“To criminalize their behavior would be a crime.”
– Judge Metzen

In a recent court order dismissing misdemeanor criminal charges against Indigenous water protectors Winona LaDuke, Tania Aubad, and Dawn Goodwin, Minnesota Judge Leslie Metzen decried the use of the courts to persecute free speech and expression of religion. LaDuke, Aubad, and Goodwin led resistance to the Line 3 pipeline and faced criminal charges for a particular action at a pipeline construction site and on treaty lands.

Resistance to Line 3

The judge’s statement stands out. It’s one of the only memos from a judge on a Line 3 case that recognizes the necessity for resisting new pipeline infrastructure. Line 3 is a tar sands pipeline, extending 338 miles through Northern Minnesota and carrying an estimated 760,000 barrels of tar sands oil each day through 227 lakes and rivers (including the Mississippi River), and over 800 protected wetlands and ceded lands. In 2021, years-long resistance to the pipeline culminated in on-the-ground civil disobedience and direct action to block construction, resulting in over 900 arrests.

At best, the state showed hostility to the people protesting the pipeline. The state of Minnesota and the pipeline company Enbridge worked together to quell resistance. Enbridge paid into an escrow account set up to fund the policing of pipeline protests, which galvanized the state to protect a pipeline instead of the people they’re meant to safeguard.

In a country that has consistently disrespected treaty obligations and Indigenous land rights, a judge condemning the prosecution of water protectors is astonishing. Those who protest pipelines nationwide often face judicial harassment from pipeline companies and the state.

The story repeats at MVP

The playbook–protect corporations, punish water protectors–shows up at the Mountain Valley Pipeline, a gas pipeline currently in construction crossing through West Virginia and Virginia. This project was supposed to be finished in 2018. It’s 2023, construction is ongoing, the budget has more than doubled, and any potential benefits for its completion would be severely outweighed by the costs to the land, water, and communities along the route.

The resistance to the pipeline ramped up after the federal debt ceiling deal sold out any solidarity with communities along the route and future generations who will experience the climate consequences of building new pipeline infrastructure in 2023. For years, direct action physically stopping construction and legal challenges to the pipeline worked in coordination. In turn, construction on the pipeline lagged while courts debated the legality of building infrastructure that locks us into environmental degradation for decades to come. Now, the federal government has undermined the ability to challenge the pipeline permits in courts.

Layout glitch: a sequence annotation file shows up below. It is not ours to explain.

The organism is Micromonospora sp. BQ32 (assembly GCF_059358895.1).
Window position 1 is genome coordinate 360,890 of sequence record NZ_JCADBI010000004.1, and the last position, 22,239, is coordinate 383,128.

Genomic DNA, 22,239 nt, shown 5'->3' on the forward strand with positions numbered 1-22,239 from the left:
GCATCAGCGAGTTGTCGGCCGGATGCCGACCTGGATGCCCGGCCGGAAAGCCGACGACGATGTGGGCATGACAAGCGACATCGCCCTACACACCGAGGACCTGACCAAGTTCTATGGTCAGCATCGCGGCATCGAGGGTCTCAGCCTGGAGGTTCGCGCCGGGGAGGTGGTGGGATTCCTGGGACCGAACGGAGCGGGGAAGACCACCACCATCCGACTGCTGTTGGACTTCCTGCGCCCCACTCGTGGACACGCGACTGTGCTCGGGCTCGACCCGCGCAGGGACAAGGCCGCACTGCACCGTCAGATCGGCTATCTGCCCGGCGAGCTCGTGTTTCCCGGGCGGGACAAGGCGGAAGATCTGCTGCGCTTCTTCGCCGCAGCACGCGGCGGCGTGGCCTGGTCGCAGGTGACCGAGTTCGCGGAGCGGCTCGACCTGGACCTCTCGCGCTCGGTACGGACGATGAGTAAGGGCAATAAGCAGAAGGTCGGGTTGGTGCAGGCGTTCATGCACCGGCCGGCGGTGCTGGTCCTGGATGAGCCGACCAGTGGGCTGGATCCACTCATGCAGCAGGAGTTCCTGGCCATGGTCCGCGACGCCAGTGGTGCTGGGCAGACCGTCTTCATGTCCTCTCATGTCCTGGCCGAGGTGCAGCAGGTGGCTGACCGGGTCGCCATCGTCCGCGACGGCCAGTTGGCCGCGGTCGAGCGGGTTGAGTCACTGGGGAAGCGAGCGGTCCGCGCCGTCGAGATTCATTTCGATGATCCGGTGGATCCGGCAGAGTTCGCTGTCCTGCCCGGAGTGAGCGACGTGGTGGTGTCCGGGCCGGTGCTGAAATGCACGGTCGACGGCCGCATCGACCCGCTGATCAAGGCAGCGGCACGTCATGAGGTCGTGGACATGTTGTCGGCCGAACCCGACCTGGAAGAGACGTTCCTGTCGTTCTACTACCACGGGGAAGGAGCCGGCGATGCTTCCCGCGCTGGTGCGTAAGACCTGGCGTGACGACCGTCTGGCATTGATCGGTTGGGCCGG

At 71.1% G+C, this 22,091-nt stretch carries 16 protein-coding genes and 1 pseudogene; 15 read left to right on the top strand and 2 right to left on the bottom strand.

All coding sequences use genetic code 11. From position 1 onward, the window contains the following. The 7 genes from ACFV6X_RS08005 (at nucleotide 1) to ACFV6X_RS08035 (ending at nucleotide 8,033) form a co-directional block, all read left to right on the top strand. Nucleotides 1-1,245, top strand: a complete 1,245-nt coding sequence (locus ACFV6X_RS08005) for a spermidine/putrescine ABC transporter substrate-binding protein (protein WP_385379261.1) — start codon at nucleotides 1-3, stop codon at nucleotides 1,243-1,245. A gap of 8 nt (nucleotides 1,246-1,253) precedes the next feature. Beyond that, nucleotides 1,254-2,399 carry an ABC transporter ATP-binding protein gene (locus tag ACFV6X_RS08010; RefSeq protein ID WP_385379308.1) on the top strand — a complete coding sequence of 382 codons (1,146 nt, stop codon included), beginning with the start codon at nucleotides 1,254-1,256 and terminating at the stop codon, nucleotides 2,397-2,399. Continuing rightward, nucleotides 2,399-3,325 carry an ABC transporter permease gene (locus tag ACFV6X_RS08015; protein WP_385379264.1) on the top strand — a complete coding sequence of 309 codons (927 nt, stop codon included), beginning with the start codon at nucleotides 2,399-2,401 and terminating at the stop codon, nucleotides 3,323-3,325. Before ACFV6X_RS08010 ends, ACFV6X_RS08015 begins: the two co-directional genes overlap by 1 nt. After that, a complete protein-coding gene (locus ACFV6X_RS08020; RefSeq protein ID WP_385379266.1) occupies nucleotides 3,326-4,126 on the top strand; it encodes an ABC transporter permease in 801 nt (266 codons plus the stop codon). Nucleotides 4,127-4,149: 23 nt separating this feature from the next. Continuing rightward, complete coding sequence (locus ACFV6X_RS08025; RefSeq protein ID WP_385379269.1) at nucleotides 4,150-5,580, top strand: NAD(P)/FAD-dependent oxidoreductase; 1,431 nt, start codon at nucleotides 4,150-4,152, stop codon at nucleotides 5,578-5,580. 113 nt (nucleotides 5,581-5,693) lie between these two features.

EarthRights challenges abusive lawsuits.

EarthRights joined a case this year to stop an abusive lawsuit against people protesting the MVP pipeline. Three people, deemed the “Old Folks,” locked themselves down to a car that blocked an access road. After they were arrested, charged, and paid a substantial fine for this nonviolent civil disobedience action, Roanoke County sued them for an additional $13,000. This lawsuit from the County claimed that protesters should be responsible for costs incurred by the County during their action. Discovery later revealed that County officials had created a “wish list” of items that they hoped to buy with the $13,000.

In a small victory against abusive lawsuits, the County and the Old Folks settled for much less than $13,000. The three who took action to prevent construction agreed to pay just over $500 for the costs of towing the car used to blockade the road. When the suit was settled, the company behind MVP paid the difference to the County. This is reminiscent of the financial relationship between Minnesota and Enbridge at Line 3.

Defining justice

So rarely does the legal system deliver justice for Indigenous and frontline communities. What is justice for Indigenous peoples when corporate oil and gas projects are valued over treaty rights? What is justice when the ability to challenge pipeline permits in court is sold out by the federal government to pass a debt ceiling bill? What is justice for the younger generations who will live with the climate consequences of infrastructure that locks us into fossil fuels for decades?

Justice would be decommissioning Line 3 and stopping the completion of MVP.

Courage is continued resistance in the face of escalating state and corporate repression. Hope looks like a judge recognizing the necessity of fossil fuel resistance.

Line 3 is in the ground, but our fight is far from over. There’s still time to stop Mountain Valley Pipeline construction and protect the water, land, air, and communities, both present and future, from the consequences of this dirty project.

EarthRights is hosting the MVP Legal Defense Fund. This fund supports the legal costs for MVP protesters facing civil suits by the MVP company or criminal prosecution. 

EarthRights works to protect human and environmental rights. You can support our work worldwide here.